As Adam notes, the companies like Facebook seeking greater attention in DC certainly aren’t doing so with the explicit purpose of trying to limit others and seeking regulatory capture of some sort. For the most part, as he says, they’re in “cover your butt” mode. But, once you get established, there certainly is a temptation to make use of that situation to limit innovation, limit competition, and push for policies that simply benefit a single company.

To be honest, I’d always gone with the conventional wisdom, that building up better relationships with folks in DC was a good idea. But Adam (and the others he links to) make a good point that’s worth considering as well. Perhaps I’m too idealistic in that I believed that perhaps more people explaining and demonstrating how innovation really works, would get the message through to politicians. Instead, it seems there may really be a risk that the opposite happens: and how DC politics works is the message that gets through to tech companies. And that may not be a good thing.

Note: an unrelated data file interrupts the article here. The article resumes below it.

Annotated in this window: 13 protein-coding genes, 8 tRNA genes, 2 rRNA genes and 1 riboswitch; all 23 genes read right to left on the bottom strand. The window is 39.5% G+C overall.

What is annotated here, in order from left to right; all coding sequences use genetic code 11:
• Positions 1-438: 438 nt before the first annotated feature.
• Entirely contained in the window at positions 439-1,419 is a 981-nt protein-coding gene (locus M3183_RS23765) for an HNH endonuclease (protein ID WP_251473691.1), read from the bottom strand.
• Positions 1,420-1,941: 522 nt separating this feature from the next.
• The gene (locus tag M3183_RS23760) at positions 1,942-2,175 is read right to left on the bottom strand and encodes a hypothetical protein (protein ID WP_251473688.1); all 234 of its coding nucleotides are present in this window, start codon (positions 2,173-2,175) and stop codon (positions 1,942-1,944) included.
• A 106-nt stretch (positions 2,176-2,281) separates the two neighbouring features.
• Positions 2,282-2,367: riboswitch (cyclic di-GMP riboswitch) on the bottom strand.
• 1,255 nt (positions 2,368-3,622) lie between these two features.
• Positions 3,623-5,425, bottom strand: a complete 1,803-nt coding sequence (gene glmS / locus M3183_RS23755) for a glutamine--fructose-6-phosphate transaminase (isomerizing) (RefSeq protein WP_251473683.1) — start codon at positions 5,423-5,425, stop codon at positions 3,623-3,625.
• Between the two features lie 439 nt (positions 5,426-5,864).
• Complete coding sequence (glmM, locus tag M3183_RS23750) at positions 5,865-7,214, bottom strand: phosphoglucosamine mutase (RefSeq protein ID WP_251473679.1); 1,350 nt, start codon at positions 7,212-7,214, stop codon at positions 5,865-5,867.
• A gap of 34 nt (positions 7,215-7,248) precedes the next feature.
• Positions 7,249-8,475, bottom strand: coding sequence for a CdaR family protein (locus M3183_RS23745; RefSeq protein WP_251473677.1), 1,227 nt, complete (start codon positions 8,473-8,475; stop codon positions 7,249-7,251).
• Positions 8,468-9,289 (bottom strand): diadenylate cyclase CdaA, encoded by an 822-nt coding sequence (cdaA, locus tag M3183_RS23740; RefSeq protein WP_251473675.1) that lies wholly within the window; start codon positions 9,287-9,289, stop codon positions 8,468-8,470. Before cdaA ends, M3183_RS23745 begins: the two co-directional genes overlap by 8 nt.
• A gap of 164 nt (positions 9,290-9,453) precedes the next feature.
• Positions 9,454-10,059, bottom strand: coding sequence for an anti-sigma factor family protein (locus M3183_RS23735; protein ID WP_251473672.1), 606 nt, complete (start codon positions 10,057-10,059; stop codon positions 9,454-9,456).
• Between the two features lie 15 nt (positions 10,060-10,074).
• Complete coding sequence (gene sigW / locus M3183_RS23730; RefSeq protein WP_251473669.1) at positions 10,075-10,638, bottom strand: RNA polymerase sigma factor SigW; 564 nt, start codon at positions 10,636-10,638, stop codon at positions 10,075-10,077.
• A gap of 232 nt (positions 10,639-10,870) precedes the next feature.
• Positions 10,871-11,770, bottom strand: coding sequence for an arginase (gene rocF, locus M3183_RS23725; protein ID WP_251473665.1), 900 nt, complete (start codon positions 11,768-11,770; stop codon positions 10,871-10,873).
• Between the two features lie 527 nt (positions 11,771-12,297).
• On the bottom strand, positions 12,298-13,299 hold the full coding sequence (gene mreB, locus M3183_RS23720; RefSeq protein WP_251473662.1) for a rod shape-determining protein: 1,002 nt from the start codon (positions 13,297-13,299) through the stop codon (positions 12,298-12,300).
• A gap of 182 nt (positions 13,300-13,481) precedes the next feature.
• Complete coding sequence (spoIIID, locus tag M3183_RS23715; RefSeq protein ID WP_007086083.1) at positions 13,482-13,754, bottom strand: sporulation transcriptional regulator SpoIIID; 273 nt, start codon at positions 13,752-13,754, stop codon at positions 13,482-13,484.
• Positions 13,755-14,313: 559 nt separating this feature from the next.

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Companies: facebook, google, microsoft

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Comments on “Does It Really Make Sense For Silicon Valley Companies To Make Friends In DC?”

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John Doe says:

Why not?

The industry is being quite two-faced here. They worry about using politics to be anti-competitive, yet they don’t mind using the courts to enforce anti-competitive copyright & patents. Lobbying DC is just the next logical step.

It would be nice if they could all lobby together to create a better understanding of technology, the internet, etc but that might be too much to hope for.

Alatar says:

Why not rebalance the game?

Why leave that field to entertainment industry lobbyists whose only aim is to limit technology as much as possible?

IT ans Silicon Valley people are innovative, and they are against software patents (and maybe against any patents). Why not havec such lobbyists in DC, facing the “but…piracy” idiots?